When Joy started her career in the 60s, there still weren’t very many women bartenders and, in some places, women were still being legally excluded from it. When she came to Louisville, Kentucky in 1978, she found herself a rarity among bartenders—both for her sex and her skill.
In Louisville, she became enamored with Kentucky’s Bourbon culture, determined to learn as much as she could about the spirit. By the late 80s, Joy had become a local legend coveted for her prowess in slinging Bourbon cocktails.
In 2009, she partnered with Susan Reigler to co-author The Kentucky Bourbon Cocktail Book, a best-selling publication now in its fifth edition print.
As of 2016, the self-proclaimed “bad girl of bourbon” now holds a proud place among the Kentucky Bourbon Hall of Fame as the first female bartender to receive the designation—a recognition that is already rare among bartenders.
Joy passed away in 2019, but her legacy lives on.
Recognizing the need for “a roadmap for success” for aspiring bartenders, Lindsey Johnson has been making her own mark on the industry by creating initiatives that provide educational and networking opportunities for that community.
In 2010, Lindsey launched Portland Cocktail Week—an annual gathering of talented beverage creators. The event is designed to help bartenders develop their personal and professional skill sets in a variety of business-oriented knowledge areas like bar ownership, management, and hospitality. The program—which is completely free for working bartenders by the way—has become recognized industry wide.
But she hasn’t stopped there. Only two years later, Lindsey created Camp Runamok, a summer camp-inspired experience that invites bartenders from around the world to spend a week making connections and exploring personal and professional growth.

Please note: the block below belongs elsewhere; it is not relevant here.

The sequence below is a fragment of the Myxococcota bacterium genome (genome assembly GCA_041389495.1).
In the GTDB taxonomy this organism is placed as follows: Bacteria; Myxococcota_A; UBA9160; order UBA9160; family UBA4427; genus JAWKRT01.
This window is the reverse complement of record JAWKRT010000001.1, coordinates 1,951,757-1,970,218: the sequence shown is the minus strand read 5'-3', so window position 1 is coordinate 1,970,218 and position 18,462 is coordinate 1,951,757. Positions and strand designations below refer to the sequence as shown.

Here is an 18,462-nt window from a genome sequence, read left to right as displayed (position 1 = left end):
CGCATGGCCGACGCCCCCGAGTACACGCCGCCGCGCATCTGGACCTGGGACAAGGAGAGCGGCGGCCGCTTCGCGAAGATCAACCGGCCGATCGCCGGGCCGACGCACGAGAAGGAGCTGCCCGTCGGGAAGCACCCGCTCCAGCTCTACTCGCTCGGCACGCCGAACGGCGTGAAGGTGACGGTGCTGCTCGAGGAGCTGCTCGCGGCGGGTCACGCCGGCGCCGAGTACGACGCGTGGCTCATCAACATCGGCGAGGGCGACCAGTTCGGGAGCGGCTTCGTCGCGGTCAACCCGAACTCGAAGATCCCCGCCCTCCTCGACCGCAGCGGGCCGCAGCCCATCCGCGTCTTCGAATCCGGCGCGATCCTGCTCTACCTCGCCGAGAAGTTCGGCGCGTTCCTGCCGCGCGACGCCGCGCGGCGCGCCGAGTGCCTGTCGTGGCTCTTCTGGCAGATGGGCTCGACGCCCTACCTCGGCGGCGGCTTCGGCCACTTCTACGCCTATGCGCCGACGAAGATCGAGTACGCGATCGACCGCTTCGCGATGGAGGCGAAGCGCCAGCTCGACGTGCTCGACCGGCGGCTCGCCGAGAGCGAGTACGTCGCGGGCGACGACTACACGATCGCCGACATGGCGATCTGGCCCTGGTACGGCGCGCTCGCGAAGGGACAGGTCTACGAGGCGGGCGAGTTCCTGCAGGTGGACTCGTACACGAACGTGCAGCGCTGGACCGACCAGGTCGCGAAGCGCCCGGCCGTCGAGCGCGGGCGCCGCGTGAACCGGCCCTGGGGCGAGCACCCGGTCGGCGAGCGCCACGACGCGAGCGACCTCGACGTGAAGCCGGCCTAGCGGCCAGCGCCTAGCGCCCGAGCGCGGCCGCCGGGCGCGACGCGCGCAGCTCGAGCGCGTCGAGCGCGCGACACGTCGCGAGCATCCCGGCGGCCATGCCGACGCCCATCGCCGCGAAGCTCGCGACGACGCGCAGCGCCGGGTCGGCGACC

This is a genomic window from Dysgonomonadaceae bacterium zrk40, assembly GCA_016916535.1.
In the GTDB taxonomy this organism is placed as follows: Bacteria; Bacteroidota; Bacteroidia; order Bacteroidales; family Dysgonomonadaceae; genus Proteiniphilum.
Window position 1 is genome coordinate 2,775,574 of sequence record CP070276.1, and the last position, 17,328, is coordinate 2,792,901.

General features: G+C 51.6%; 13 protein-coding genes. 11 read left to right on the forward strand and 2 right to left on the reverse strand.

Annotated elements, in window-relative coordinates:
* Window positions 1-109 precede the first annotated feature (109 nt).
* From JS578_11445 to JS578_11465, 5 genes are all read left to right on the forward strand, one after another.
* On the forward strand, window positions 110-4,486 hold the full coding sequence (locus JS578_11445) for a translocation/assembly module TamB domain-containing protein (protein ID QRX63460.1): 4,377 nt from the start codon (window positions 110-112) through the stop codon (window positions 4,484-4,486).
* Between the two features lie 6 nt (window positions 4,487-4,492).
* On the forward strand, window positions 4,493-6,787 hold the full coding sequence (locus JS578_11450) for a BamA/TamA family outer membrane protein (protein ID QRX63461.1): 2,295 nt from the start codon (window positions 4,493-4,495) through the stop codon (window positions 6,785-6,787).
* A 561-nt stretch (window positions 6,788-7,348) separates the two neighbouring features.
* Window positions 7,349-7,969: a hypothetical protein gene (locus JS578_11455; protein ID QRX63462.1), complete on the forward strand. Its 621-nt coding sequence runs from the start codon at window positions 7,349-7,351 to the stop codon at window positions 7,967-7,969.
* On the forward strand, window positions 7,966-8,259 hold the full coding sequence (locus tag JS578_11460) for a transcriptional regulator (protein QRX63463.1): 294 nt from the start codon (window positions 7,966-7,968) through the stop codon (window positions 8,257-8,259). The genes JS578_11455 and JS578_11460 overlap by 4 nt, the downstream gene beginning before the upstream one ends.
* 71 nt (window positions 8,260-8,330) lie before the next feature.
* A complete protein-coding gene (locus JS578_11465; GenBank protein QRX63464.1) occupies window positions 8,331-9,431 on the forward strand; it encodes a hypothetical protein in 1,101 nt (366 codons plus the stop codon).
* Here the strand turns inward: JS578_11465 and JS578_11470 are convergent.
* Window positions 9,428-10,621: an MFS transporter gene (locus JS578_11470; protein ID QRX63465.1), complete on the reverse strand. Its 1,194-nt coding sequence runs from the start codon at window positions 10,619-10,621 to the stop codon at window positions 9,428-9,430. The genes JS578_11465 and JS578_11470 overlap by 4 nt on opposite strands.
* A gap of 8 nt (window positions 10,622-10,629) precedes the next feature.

Lindsey told Forbes, “Camp Runamok and Portland Cocktail Week are fairly different experiences, but at their core both programs focus on community building, education, and making space for all people in our industry.”
With her bartender advocacy collective Lush Life, Lindsey continues to empower a global community of bartenders and inspire growth in thoughtful, engaged, and healthy ways. Through Lush Life, she provides opportunities that contribute to further professionalizing the occupation while pushing the envelope for innovation of not just cocktails, but what’s possible with the hospitality experience as a whole.
Raising The Bar—Building A More Equitable Future, Together
The socio-economic impact of an ongoing pandemic has wreaked havoc on the bartending profession; but equally frightening is how the status of current events threatens to set back progress in gains made to create a more equitable workplace for women.
Women across sectors, and especially women of color, have been disproportionately affected by the current crisis. A National Women’s Law Center (NWLC) analysis of the Bureau of Labor Statistics’ final jobs report of 2020 revealed the troubling summary, as Forbes reports: “Not only did the US workforce lose 140,000 jobs in December, but women lost a net 156,000 jobs, while men gained a net 16,000. In other words, women accounted for over 100% of the labor market’s first month of losses since a tepid recovery began in May.”
More troubling yet, the report found that the sectors suffering the most job losses in 2020 were those with disproportionate rates of Black, Latinx and Indigenous workers—that is, restaurants, retail, and hospitality. In December alone, nearly 500,000 leisure and hospitality industry jobs were lost, and women (especially women of color) accounted for a disproportionate 56.6% of those losses despite making up only 53.1% of the sector’s workforce.
As our world continues to adjust to life under pandemic conditions, it is our job as a community to ensure that our “new normal” does not include accepting inequality of any kind. Now is the time to band together in support of our bartenders, especially those who have been most greatly affected by the current crisis.
There’s obviously still more work to be done, but the path for the aspiring female bartenders of the future continues to look brighter and brighter thanks to trailblazers like the women on this list—and that’s something we can all raise a glass to.